• CoPs have the following fundamental structures
    • domain
    • community
    • practice
  • CoPs may take different forms, may vary in size, life span, location, relationship to the organisation and composition
  • they may be organic or formed intentionally by the organisation
  • a structure for creating and codifying knowledge
  • some of the problems relating to CoPs relate to the hoarding of knowledge, clique information, limitation of innovation, exclusiveness with regard to membership

Saint-Onge and Wallace (2003)

  • CoPs are seen as vehicles for increasing intellectual capital and for improving individual, practice and organizational performance
  • CoPs with a strategic purpose help to create an organization’s competitive advantage
  • “communities of practice may be the most significant, tangible example of knowledge management at work in an organisation”
  • grouded in knowledge management theory and embraces the use of technology as appropriate to support communities of practice
  • 3 types of CoPs
    • informal
    • supported
    • structured
  • common elements of all 3 types
    • practice
    • people
    • capabilities
  • they can exist in a variety of forms as well as having varied support
  • strategic in nature and highly strcutured
  • valued, supported, encouraged and promoted by management as best practice unlike those in Brown and Duguid’s model

Comparisons of Models


Knowledge Development and Sharing Within the Models

  • The Knowledge Development Cycle consists of 4 phases:
    1. knowledge creation
    2. knowledge adoption
    3. knowledge distribution
    4. knowledge review & revision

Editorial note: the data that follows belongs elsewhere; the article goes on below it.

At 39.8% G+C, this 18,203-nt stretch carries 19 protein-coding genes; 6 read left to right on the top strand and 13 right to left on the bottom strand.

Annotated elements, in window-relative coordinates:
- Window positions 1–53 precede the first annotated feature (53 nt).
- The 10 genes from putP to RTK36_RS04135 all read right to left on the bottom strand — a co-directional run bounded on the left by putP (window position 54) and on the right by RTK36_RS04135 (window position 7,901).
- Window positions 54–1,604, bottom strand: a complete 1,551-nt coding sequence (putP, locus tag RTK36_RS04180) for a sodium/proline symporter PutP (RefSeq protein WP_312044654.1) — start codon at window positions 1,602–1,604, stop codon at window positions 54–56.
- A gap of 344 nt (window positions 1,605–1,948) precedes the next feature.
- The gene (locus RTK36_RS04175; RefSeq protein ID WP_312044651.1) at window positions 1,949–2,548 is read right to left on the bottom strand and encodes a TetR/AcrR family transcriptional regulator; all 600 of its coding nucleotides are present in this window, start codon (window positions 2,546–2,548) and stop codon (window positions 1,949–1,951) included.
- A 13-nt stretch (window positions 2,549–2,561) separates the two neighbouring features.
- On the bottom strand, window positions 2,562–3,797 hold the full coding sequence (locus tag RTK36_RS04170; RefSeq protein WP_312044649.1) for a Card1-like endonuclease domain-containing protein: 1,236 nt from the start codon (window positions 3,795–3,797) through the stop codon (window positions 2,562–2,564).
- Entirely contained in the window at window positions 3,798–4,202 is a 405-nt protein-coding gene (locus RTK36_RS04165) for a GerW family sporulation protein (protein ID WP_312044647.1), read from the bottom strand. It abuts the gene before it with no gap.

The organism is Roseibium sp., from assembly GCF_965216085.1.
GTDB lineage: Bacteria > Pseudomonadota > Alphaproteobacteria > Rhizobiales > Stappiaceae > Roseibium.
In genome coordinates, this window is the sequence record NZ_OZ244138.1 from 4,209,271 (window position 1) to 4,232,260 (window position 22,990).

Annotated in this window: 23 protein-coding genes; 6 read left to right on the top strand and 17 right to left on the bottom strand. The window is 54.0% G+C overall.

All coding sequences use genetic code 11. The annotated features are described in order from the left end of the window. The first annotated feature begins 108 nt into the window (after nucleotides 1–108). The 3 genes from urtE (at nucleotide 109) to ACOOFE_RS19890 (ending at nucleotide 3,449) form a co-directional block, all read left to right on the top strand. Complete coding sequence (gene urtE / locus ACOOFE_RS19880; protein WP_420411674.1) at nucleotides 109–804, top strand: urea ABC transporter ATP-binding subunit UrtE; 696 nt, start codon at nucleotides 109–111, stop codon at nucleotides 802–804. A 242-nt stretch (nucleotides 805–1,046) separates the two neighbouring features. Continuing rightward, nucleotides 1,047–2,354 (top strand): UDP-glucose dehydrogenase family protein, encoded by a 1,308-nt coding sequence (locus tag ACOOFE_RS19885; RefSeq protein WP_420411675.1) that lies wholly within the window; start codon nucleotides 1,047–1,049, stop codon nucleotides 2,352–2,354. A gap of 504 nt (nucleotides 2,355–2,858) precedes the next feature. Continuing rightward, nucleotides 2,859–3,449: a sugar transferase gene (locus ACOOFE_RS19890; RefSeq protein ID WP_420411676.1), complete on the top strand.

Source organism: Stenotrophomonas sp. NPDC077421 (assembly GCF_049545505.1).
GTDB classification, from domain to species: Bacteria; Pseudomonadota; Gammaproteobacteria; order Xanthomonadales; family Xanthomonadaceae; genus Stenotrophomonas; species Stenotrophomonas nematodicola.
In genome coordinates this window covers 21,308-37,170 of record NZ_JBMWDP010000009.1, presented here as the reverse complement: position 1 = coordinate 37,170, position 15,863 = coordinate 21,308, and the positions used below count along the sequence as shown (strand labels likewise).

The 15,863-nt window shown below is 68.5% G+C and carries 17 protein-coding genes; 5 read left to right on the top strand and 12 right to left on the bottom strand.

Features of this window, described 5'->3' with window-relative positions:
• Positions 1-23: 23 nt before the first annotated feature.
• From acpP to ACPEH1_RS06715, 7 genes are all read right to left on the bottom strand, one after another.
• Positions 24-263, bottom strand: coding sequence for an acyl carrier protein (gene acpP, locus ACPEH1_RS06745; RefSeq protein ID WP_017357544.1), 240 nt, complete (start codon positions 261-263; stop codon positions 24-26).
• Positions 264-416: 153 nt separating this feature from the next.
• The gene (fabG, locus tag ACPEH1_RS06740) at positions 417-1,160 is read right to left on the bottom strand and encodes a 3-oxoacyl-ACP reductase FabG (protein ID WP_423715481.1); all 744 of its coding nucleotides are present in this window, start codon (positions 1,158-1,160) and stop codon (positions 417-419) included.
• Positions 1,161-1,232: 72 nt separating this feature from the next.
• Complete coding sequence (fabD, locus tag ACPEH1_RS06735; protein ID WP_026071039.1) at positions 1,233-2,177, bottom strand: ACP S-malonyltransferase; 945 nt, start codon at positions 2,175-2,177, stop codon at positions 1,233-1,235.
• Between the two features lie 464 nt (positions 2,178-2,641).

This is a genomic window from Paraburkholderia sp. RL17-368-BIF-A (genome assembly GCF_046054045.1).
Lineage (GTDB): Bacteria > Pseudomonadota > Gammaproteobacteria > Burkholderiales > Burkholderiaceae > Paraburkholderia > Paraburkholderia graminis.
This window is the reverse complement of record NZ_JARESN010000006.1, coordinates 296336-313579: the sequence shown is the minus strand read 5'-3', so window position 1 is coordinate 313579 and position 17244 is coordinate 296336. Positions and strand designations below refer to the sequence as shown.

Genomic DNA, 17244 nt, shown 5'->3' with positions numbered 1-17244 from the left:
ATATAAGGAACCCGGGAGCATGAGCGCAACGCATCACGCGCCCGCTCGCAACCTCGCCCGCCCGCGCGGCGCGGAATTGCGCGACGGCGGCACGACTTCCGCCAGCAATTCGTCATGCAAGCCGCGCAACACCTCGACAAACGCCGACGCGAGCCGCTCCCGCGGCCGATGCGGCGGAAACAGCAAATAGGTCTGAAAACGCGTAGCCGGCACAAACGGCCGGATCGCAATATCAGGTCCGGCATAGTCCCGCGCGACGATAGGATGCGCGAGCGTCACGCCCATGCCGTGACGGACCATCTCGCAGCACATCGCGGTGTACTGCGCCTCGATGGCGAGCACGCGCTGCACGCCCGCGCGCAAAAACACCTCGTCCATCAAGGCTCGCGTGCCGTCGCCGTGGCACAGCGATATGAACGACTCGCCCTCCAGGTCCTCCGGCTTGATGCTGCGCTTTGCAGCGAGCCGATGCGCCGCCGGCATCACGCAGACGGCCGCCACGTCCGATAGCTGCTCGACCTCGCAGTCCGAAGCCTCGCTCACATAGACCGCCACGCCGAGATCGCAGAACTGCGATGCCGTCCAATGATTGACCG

• there are several “feedback and feed forward” loops ocurring througout the phases
  • all the above models deal with knowledge development and dissemination differently
    • the Hord and Dufour and Eaker models examine the factors involved in creating a school culture, but Dufour and Eaker give little attention to the ways teachers are sharing knowledge outside of their collaborative teams. In both models, knowledge development and dissemination seems to be concentrated at the individual and group level
    • Hord’s model takes into account that knowledge may be created and shared
      • through collaborative inquiry teams
      • through peer-coaching & feedback
      • through reflective dialogue
    • Murphy and Lick’s model goes into detail about the knowledge development process within the study team and the ways in which that knowledge is made available to the larger organisation
    • it is unclear in each model how group knowledge is transformed into organizational knowledge and then adopted, which should result in organizational improvement
    • Brown and Duguid’s use of storytelling as a mode for sharing work-related knowledge is a good example of how knowledge is shared informally


The PLC model places greater emphasis on the organizational level in terms of building a culture of collaboration that woud lead to school improvement – the CoP model is more focused on improving practice